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Ryu Hyun-jin compared to Mark Buehrle by agent

November 15, 2012|By Dylan Hernandez
  • Pitcher Ryu Hyun-jin is flanked by agent Scott Boras, right, and Boras' South Korea representative Al Chung during a news conference Thursday in Newport Beach.
Pitcher Ryu Hyun-jin is flanked by agent Scott Boras, right, and Boras'… (Christine Cotter / Associated…)

When Scott Boras negotiates with the Dodgers on behalf of South Korean left-handed pitcher Ryu Hyun-jin, he plans to argue that his client should be compensated comparably to current major league pitchers with similar ability.

If Ryu’s introductory news conference on Thursday at Boras’ Newport Beach office was any indication, the agent will be asking for a lot of money.

Speaking in front of a group of 40 to 50 reporters, most of them South Korean, Boras compared Ryu to only one pitcher: Mark Buehrle.

“Body-type-wise, size-wise, ability, he reminds me a lot of Buehrle,” Boras said.

Buehrle signed a four-year, $58-million deal with the Miami Marlins last winter. Buehrle is one of the players the Marlins will send to the Toronto Blue Jays as part of their massive salary dump.

The Dodgers spent $25.7 million to win a league-wide auction for the rights to negotiate with Ryu, a seven-time Korean league all-star. They have until Dec. 10 to reach a deal with him. If they fail to do so, Ryu will return to the Hanwha Eagles and the Dodgers will be refunded their posting fee.

Boras said he has already spoken to General Manager Ned Colletti about Ryu and plans to meet with him next week to open talks.

Ryu, who was met by a mob of reporters at Los Angeles International Airport the previous night, didn’t say much.

Most of the questions pertaining to how likely Ryu was to sign with the Dodgers were answered by Boras, who recently made veiled threats that his client could return to South Korea next season.

When Ryu was asked if he was set on pitching in the major leagues next season, Boras interrupted, “Let me address that first,” and proceeded to explain the posting system.

Ryu was later asked what was more important to him: to play for the Dodgers or make a certain amount of money.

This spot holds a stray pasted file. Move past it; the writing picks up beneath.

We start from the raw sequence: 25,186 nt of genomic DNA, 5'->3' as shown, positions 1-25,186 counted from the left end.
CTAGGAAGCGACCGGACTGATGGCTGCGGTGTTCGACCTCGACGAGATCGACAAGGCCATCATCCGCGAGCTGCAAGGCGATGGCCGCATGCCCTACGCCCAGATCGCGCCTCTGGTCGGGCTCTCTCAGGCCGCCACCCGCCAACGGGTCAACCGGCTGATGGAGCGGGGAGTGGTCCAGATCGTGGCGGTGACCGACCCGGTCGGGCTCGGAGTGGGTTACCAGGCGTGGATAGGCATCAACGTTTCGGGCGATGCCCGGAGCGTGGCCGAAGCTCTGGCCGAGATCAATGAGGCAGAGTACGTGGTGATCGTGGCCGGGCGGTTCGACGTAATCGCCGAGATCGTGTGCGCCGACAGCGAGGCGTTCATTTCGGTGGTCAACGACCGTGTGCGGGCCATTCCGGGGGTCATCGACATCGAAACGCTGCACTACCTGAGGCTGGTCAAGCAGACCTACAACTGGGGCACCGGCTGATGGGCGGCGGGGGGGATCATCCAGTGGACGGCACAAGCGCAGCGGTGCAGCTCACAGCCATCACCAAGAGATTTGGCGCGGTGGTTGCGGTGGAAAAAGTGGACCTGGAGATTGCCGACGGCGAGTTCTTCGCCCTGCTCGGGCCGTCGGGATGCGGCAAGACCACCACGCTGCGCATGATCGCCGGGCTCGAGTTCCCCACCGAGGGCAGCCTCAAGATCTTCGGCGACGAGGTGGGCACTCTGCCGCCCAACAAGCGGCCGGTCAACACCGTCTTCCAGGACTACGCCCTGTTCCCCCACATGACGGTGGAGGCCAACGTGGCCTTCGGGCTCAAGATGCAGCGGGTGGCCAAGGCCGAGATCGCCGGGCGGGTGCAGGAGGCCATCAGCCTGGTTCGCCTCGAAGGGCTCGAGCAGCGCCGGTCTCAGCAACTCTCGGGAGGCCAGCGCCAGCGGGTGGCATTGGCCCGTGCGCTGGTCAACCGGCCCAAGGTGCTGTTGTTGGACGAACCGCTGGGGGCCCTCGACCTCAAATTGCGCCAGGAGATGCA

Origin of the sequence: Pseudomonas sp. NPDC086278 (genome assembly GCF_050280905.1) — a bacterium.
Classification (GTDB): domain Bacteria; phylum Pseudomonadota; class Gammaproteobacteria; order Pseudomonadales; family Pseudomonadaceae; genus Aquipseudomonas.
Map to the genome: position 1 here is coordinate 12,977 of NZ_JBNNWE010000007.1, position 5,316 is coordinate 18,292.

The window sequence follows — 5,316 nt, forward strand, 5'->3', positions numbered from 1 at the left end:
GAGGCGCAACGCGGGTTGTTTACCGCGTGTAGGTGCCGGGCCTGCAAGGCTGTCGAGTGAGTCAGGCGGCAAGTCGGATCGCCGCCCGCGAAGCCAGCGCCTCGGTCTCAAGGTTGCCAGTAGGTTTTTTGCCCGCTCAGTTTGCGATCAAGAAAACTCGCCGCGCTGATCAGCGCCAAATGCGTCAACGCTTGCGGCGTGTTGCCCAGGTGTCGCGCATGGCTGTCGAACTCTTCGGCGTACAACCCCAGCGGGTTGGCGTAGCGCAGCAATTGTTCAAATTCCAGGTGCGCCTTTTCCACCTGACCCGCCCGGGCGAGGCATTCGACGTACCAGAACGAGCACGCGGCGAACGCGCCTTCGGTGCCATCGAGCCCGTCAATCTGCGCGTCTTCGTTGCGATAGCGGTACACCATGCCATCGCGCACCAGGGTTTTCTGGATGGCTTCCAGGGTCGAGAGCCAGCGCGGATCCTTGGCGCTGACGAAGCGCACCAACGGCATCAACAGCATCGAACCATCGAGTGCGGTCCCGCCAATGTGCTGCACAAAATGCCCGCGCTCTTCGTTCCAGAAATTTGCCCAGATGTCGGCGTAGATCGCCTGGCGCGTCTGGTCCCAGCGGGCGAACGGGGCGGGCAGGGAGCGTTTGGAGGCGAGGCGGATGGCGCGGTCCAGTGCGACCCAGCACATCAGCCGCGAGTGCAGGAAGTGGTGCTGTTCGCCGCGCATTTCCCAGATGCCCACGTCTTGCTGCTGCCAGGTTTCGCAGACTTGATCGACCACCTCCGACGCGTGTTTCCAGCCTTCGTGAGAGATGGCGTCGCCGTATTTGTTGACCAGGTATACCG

Boras answered that question, too.

“Any professional athlete, the decision of whether you sign a contract and when you sign a contract and with whom you sign a contract, you have a variety of factors,” Boras said.

The South Korean reporter who asked the question insisted that Ryu, not Boras, answer it.

“As a player, you want to try to get as much value for yourself as you play this game,” Ryu said through an interpreter. “The Dodgers are a good team and I hope they treat [me] well.”

Ryu was evasive when asked if he would be disappointed if he couldn’t reach a deal with the Dodgers.

“Whatever happens, I wish for the best,” Ryu said.

Here’s what Ryu did say: If he signs with the Dodgers, he intends to wear No. 99, which he has worn his entire professional career. The last Dodgers player to wear the number was Manny Ramirez.

Ryu doesn’t plan on pitching for South Korea in the World Baseball Classic. He will remain in Southern California in the coming weeks and work out at Boras’ nearby training facility. He likes the idea of pitching for the Dodgers because they are Chan Ho Park’s former team, they play in a stadium that has a reputation as a pitchers’ park and there is a large Korean population in Los Angeles.

He didn’t sound daunted by the possibility of becoming the first player to go directly from the Korean league to the major leagues.

“Obviously, there’s pressure in all levels of baseball,” Ryu said. “But from my experiences in Korea, I have no doubt I could succeed in the United States.”

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